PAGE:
ANDY RODDICK: “Well, there’s no rule against me visiting, is there? You guys gonna keep me out of the country or what?”
Q. We’ll let you come, yeah.
ANDY RODDICK: “Then I don’t have to worry about that then.”
Q. Won’t be quite the same, will it?
ANDY RODDICK: “It’s never the same, but it is what it is. I have a lot of great memories, you know. I have played some great tennis there over the years, and, you know, somehow or another, it’s one of those things that happens naturally, and I don’t know how, why, or when exactly, but I have developed a good relationship with, you know, the crowds there, as well.”
Q. What will this give you confidence‑wise heading into Wimbledon this week?
ANDY RODDICK: “Yeah, it’s great. I went from a six‑match losing streak to all of a sudden winning a tournament. It’s 180‑degree turnaround. Playing the right way, too.
“I felt like I played most of the matches this week on my terms, you know, with the exception of yesterday which was on the wind’s terms and nobody else. I feel good. I felt like I returned really well this week. You know, it turns quickly. I always say that to people ‑ I’m not sure how much they believe me ‑ but you’re never playing as badly as you think, and you’re probably never playing as good as you think, too. I’m just going to stay the course and try to maintain form.”
Q. What happened at Queen’s, quite an amazing turnaround. In the space of a week you come to the final and win it here.
ANDY RODDICK: “I mean, I had match point at Queen’s a couple times. I win that one, who knows? I could be in the same position there, you know. It’s just a matter of getting over the hurdles.
“The margins in professional tennis are so small, you know, between ‑‑ a tournament like playing well here, I mean, yesterday I was down break point in the third set. I lose that one, and all of a sudden, who knows what happens?
“I’m probably not sitting here and you guys still have a lot of questions, you know.”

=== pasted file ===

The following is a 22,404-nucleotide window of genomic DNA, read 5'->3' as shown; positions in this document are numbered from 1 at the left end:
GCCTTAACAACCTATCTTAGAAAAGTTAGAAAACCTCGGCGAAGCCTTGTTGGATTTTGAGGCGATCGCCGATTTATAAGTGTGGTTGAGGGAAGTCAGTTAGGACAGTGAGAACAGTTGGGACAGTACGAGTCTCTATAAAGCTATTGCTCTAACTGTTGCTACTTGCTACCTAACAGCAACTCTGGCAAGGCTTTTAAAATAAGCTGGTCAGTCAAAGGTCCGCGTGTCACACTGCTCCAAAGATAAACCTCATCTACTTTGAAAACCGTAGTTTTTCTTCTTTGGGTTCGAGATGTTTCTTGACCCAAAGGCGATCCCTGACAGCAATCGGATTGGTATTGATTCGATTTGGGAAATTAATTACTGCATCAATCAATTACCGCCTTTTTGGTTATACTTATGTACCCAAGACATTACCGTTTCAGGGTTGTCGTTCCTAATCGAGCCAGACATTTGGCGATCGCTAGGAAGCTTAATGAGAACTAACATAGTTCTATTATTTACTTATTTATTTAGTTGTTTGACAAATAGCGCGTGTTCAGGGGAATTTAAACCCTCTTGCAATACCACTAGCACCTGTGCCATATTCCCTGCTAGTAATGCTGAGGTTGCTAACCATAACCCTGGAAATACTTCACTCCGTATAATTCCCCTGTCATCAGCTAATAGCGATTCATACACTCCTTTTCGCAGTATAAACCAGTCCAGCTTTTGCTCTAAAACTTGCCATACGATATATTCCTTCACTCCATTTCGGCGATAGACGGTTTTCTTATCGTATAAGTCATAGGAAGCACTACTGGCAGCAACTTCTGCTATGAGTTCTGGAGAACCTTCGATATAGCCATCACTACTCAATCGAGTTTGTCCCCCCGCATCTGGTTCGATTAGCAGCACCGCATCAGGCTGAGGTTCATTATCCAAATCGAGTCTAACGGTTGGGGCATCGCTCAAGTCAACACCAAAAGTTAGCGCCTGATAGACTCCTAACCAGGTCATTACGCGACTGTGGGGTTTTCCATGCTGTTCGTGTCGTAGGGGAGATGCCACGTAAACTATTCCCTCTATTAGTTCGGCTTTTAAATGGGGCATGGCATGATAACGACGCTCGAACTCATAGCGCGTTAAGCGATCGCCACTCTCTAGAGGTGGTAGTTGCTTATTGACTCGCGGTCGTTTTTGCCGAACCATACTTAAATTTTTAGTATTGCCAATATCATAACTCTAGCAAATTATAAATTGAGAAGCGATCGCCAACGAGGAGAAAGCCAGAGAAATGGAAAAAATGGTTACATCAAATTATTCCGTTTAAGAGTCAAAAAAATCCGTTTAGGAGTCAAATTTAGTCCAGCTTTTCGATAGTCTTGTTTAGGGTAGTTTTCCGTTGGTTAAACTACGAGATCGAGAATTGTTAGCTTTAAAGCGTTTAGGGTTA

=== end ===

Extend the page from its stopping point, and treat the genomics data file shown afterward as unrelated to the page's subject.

Q. Talk about the men’s game with Nadal and Djokovic. Can anyone surpass them, do you think, this year?
ANDY RODDICK: “Well, yeah, you left out Roger. He’s pretty good, too. I’m not in the business of making predictions. That’s not my job.”
Q. Do you still feel a Grand Slam is in you?
ANDY RODDICK: “We’ll see. I know I can win matches. It’s a matter of putting seven in a row together. I don’t know that I’m going to get carried away with thinking of this tournament in the context of a win before the first Monday.
“I think that’s a little presumptuous for me at this point. I feel I can put a scare into people right now the way I’m playing.”
Q. With your win, you have got over 600 tour victories. How does that feel? Pretty esteemed list.
ANDY RODDICK: “I actually miscounted. I thought the one in the morning was 600, and then, you know, bless my team. They didn’t have the heart to tell me it wasn’t. So I kind of messed that one up.”
Q. Is that something you keep an eye on as you play?
ANDY RODDICK: “No, sure, I was conscious of that. When you do something, you know, 15, 16 people have done in the history of the game, it’s two things: It makes you call into the fact that you are probably older than you want to be at this point, and secondly, it’s a lot of wins. I mean, it’s a lot of matches. You know, it’s a humbling thing. The other one I wanted to keep alive was, you know, winning one tournament a year for I think it’s 12 years now. I know three or four people have done that.
“This has been a good week for me as far as that stuff goes. You know, three weeks ago I couldn’t have thought I was further away, you know.
“So it changes quickly. You know, sometimes I need to remind myself of those numbers just to ‑ you know, this is a what‑did‑you‑do‑last‑week‑type sport?
So looking back on that, maybe I need to look at those a little bit more and realise that I’ve done this for a long time pretty well.”